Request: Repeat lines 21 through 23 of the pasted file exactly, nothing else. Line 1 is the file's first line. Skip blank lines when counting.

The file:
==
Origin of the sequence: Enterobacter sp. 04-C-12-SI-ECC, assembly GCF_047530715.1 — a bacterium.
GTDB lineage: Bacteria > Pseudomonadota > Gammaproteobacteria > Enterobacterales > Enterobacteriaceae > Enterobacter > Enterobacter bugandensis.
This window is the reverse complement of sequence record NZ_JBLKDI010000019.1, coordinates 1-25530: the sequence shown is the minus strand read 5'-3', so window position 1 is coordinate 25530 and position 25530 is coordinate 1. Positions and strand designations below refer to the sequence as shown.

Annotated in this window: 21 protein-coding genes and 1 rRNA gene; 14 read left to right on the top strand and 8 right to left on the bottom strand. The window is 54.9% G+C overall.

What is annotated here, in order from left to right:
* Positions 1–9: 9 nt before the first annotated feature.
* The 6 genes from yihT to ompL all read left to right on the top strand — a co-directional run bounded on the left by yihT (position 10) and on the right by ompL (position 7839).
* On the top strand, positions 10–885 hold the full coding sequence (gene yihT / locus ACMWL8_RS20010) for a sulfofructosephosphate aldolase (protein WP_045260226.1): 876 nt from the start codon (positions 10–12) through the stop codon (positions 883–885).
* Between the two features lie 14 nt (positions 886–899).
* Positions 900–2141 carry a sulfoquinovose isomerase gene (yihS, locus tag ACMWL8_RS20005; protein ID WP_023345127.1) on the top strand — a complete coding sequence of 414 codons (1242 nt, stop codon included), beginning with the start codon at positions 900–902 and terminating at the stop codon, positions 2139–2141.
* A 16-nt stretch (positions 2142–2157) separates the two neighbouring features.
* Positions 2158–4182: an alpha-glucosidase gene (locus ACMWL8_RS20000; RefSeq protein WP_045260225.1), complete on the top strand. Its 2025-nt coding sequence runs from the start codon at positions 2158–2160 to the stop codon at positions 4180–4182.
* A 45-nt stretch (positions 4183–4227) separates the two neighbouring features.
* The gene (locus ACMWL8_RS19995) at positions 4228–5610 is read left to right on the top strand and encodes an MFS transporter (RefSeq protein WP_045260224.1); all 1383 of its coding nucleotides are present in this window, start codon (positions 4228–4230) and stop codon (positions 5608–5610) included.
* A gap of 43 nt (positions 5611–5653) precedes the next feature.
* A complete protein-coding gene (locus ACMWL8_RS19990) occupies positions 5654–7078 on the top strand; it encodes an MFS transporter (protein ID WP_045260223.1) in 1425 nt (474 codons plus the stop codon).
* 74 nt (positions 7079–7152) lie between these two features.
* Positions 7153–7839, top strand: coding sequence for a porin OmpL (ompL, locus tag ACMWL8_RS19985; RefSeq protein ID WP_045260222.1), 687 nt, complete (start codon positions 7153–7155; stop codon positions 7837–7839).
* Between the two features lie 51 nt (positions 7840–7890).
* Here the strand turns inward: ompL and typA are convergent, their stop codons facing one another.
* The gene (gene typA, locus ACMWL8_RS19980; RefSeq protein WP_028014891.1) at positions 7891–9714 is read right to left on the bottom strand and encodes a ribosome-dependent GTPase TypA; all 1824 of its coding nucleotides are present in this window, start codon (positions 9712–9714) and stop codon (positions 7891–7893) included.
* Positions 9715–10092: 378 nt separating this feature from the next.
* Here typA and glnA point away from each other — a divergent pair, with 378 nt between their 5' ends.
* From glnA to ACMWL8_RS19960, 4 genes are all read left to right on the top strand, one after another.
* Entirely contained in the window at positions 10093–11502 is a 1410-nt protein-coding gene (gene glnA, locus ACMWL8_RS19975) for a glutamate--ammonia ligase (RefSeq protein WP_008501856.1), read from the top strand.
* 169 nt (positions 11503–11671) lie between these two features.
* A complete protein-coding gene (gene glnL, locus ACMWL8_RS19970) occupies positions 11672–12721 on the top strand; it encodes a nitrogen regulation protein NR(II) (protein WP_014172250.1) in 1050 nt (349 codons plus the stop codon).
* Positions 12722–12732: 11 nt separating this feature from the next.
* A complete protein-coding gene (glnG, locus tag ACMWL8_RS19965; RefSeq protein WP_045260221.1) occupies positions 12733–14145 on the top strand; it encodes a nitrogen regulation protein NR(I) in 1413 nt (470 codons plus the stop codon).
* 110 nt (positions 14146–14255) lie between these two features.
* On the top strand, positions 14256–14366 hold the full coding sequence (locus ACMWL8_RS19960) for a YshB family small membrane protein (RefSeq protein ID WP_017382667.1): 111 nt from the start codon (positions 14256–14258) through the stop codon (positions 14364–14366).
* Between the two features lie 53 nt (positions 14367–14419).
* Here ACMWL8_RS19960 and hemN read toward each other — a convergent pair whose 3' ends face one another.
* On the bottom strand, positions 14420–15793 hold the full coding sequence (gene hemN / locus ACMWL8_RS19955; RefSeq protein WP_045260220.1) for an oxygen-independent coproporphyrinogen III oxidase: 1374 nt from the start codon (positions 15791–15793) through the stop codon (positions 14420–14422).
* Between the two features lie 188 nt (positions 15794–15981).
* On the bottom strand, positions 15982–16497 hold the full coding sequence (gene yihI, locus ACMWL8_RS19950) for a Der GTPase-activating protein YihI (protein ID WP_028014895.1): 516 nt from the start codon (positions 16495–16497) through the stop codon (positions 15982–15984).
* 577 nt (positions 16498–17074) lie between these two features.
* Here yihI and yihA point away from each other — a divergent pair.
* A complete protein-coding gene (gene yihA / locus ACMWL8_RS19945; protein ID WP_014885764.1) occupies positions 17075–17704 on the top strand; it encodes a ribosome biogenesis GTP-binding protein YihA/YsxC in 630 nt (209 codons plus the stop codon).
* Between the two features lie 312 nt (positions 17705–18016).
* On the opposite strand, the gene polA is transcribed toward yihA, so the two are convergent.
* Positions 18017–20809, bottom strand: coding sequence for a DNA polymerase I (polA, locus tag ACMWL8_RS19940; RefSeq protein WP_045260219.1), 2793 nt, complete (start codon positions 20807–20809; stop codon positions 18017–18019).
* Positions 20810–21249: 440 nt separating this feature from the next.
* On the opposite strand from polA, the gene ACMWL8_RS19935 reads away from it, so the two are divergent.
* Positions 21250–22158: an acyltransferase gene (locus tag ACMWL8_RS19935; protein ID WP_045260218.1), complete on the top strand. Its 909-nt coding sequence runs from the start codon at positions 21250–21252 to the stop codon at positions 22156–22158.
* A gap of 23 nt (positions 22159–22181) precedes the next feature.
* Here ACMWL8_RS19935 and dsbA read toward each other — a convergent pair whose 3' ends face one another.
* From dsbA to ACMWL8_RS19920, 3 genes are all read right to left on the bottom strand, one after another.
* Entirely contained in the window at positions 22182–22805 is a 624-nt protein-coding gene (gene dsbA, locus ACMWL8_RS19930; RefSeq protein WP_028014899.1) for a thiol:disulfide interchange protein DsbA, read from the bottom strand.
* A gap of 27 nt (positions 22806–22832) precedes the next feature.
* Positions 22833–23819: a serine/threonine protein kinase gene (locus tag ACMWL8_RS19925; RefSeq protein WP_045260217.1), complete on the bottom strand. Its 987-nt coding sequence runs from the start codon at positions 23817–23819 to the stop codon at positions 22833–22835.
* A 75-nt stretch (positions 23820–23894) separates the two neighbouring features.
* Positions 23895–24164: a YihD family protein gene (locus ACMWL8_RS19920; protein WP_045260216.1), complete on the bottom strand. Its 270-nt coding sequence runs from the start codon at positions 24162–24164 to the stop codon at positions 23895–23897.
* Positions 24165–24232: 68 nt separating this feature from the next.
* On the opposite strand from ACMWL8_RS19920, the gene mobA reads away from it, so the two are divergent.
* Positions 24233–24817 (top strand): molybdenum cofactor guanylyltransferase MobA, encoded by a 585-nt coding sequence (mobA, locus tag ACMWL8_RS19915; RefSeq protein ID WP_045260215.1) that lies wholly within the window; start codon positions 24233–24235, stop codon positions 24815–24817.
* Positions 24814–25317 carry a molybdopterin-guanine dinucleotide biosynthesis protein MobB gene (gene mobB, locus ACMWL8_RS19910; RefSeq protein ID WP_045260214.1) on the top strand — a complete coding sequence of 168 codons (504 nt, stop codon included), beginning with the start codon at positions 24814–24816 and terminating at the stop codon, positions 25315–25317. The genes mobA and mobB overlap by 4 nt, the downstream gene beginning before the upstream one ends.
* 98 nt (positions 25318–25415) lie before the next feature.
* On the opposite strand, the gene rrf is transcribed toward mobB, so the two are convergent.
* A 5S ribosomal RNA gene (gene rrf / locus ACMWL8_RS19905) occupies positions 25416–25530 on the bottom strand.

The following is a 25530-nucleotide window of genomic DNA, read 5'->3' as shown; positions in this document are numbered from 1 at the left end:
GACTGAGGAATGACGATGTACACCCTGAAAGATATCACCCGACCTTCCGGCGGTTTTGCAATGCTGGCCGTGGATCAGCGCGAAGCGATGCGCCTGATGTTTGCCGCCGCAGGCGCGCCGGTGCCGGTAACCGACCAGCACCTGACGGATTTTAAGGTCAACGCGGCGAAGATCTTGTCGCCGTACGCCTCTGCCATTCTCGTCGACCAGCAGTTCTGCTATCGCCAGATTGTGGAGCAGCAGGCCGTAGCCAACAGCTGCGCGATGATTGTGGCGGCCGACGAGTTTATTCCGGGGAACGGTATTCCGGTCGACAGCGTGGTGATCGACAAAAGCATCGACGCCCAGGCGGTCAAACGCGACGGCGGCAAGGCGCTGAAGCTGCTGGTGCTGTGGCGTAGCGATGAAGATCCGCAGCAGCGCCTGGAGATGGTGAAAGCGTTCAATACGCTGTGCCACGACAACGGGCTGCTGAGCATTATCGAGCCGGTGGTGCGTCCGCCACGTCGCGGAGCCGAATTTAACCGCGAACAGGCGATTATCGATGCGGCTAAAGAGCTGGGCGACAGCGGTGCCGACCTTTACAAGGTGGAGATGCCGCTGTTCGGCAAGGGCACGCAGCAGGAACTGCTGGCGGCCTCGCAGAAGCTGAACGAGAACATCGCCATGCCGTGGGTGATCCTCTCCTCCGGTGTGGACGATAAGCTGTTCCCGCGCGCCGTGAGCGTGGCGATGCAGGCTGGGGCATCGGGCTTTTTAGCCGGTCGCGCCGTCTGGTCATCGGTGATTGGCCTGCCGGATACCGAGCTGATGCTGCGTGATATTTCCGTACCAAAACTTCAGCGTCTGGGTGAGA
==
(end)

* The gene (gene typA, locus ACMWL8_RS19980; RefSeq protein WP_028014891.1) at positions 7891–9714 is read right to left on the bottom strand and encodes a ribosome-dependent GTPase TypA; all 1824 of its coding nucleotides are present in this window, start codon (positions 9712–9714) and stop codon (positions 7891–7893) included.
* Positions 9715–10092: 378 nt separating this feature from the next.
* Here typA and glnA point away from each other — a divergent pair, with 378 nt between their 5' ends.